It places AI in the role of a highly skilled assistant, collecting all the information and sorting through it, while still allowing the support agent to decide what to pass on to the customer and how to do it.

  • Advantages: This approach retains person-to-person service and allows for support teams to connect with customers and make judgement calls about the right approach, making them more informed with less effort.

  • Disadvantages: Even though each agent can be faster and more effective, you do still need to invest in hiring and training the right people to take advantage of that power.

At Help Scout, we believe that for small and medium-sized customer-centric businesses, the best role for AI in delivering customer service is to empower the people who provide that service. There are many ways to obtain value from AI in customer service without having AI ever reply directly to your customers. For example, AI could be used to:

  • Show your agent the most useful knowledge base articles based on the customer’s question.

  • Automatically categorize or tag incoming questions to save time.

  • Discover patterns in your customer service reporting that might better help plan schedules or manage your team.

  • Help triage incoming support and suggest priority cases.

Of course, no real-world implementation of AI-powered customer service will fit cleanly into one model. Every company will need to look at their existing capabilities and the tools and services available in the marketplace.

The state of AI play in 2024

The public release of ChatGPT in November of 2022 marked a shift in momentum for applied AI in every industry. When non-technical people could log onto a website and have a real-time back and forth conversation with an AI that (mostly) made perfect sense, it was like the future had arrived all at once.

Hundreds or thousands of businesses were launched to apply AI to every conceivable area of life, and when it comes to marketing phrases, “AI-powered” is the new “internet-enabled.” Every application, every service is considering the role of AI now and in the future.

There are serious ethical and moral concerns about AI, but there are very few people reading this who could confidently say AI will not be involved in their work lives, if it is not already.

So, is AI coming for your customer service job?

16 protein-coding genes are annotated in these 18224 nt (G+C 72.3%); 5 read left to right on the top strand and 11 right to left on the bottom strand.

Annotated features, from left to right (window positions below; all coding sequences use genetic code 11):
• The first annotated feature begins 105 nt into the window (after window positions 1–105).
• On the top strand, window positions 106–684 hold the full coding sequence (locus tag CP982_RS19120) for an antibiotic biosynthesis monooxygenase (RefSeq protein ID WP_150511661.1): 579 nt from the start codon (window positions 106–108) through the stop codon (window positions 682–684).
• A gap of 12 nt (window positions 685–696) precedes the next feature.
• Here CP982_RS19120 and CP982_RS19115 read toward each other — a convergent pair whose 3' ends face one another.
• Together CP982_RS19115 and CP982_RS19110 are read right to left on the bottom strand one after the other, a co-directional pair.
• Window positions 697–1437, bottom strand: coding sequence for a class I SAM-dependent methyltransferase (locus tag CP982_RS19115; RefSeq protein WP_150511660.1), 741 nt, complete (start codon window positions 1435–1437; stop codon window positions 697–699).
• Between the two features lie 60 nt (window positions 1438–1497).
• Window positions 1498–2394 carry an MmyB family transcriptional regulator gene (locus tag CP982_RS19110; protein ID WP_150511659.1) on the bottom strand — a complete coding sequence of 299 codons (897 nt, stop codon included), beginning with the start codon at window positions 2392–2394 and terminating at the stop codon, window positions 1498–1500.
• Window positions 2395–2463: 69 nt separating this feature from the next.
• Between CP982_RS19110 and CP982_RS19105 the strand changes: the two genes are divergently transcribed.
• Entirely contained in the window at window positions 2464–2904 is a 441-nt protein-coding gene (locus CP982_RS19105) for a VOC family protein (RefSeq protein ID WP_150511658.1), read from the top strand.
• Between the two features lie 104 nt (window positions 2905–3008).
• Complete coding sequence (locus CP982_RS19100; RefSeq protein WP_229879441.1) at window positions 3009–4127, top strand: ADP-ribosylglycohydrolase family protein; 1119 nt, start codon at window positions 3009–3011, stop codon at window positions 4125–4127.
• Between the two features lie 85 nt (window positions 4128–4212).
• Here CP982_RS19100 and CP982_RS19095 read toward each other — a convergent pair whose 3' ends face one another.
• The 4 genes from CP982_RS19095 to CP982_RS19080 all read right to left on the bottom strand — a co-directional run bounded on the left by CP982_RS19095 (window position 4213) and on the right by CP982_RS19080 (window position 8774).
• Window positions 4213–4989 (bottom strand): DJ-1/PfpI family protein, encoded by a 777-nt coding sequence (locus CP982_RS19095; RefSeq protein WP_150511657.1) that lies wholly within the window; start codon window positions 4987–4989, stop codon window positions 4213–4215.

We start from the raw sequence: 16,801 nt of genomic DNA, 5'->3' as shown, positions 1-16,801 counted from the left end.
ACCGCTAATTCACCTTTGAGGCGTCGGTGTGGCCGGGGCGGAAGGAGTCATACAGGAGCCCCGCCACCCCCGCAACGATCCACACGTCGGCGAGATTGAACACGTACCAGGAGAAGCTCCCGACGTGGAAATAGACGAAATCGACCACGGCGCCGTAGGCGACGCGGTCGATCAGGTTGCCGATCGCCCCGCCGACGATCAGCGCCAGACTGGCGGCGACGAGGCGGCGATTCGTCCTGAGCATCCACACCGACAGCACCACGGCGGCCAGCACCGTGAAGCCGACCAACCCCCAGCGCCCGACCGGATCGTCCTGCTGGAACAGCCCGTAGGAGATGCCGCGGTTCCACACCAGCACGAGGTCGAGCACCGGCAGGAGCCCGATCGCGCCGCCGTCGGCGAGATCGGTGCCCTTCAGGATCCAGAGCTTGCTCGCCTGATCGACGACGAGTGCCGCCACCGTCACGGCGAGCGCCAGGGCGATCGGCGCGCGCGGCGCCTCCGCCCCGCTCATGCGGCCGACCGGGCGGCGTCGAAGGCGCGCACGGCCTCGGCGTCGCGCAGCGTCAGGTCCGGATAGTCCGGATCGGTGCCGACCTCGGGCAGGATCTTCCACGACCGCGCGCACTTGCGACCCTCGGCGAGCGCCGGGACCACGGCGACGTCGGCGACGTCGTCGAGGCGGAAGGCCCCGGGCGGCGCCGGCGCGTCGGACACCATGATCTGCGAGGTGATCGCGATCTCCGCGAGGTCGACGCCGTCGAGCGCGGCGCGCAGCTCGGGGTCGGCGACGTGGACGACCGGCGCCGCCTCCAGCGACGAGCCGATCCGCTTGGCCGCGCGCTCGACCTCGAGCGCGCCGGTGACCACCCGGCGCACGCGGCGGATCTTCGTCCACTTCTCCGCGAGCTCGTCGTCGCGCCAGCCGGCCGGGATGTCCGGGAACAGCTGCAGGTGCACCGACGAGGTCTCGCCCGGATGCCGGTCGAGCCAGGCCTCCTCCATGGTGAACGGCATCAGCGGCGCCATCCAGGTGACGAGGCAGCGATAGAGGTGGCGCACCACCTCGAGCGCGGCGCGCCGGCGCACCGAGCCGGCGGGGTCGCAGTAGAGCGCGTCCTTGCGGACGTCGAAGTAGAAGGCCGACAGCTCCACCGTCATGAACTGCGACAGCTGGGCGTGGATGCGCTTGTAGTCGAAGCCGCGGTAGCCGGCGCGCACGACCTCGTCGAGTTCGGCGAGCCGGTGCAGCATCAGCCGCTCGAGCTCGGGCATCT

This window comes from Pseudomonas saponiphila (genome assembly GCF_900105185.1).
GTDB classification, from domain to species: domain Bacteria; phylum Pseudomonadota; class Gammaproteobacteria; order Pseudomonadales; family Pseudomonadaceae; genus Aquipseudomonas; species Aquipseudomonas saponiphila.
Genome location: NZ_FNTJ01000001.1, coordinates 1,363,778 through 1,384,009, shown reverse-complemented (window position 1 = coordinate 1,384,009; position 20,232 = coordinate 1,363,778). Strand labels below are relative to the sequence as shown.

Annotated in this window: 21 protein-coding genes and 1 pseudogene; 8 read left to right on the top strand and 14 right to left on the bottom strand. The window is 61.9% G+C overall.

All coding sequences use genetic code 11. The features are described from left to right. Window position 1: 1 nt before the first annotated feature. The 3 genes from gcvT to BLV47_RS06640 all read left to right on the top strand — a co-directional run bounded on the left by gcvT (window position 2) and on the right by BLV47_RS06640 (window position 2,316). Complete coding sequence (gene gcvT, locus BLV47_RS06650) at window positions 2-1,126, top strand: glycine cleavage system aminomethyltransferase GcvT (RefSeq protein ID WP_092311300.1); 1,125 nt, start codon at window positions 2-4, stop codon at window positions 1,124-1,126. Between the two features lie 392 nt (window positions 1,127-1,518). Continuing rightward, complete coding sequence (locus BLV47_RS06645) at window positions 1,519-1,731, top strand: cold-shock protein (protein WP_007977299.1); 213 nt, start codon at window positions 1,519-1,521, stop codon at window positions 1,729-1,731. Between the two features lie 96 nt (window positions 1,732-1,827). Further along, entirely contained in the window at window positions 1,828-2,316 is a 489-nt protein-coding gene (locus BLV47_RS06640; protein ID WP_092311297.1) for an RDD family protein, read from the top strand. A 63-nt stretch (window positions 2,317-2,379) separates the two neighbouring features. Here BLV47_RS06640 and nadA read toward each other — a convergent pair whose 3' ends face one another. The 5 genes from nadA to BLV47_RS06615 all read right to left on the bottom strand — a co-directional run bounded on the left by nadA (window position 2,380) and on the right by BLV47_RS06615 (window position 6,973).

Yes. But also not really.

Yes, AI will absolutely impact your customer service job in some way. That is inevitable in customer service as it is in most fields. To get specific: Whenever you’re answering a customer question thinking “if they had just read the docs, they would not have needed to even ask”, that’s work that AI could probably be doing today.

If that is the only sort of work you’re doing today, then it probably is time to look for other options. Many businesses who currently create very mediocre support through underpaid, under-resourced humans will happily shift over to mediocre support created by cheaper AI tools.

No, AI will not be completely replacing human-powered customer service roles. It may reduce the number of people required by helping people to be more efficient. It will change the role that people play by handling the work that is most repeatable, most automatable, and least requiring of creativity and empathy.

AI can elevate and release customer service professionals into new roles that develop their skills, increase their impact, and improve their ability to participate in proactive, revenue-generating activities.

It’s not only customer service professionals who are looking ahead to a world where AI is embedded in their field. Lawyers are having the same discussion and coming to a similar conclusion: The people who can adapt to use AI as a tool to deliver better work will thrive.

The biggest opportunity for bots and AI in high-value customer service is helping to make our human-powered support more informed, more responsive, and more efficient. The less time we spend searching past conversations and repeating ourselves, the more time that’s left for human connection and relationship building.

Artificial intelligence is (part of) the future of customer service

While the marketing around it can be a little breathless, we’re still in the early days of artificial intelligence. It has clear potential to help companies deliver better service, and even at its best, AI will never be a “switch it on and fire all the staff” type of product for most situations.

For most companies, there are huge customer service improvements to be gained in areas like smarter processes, cleaner data capture, CRM capabilities, and providing your team with contextual data. AI can both make use of all of those improvements and be used to create them.

Your career in customer service is going to become more challenging, more valuable, and more interesting if you’re willing to take the ride.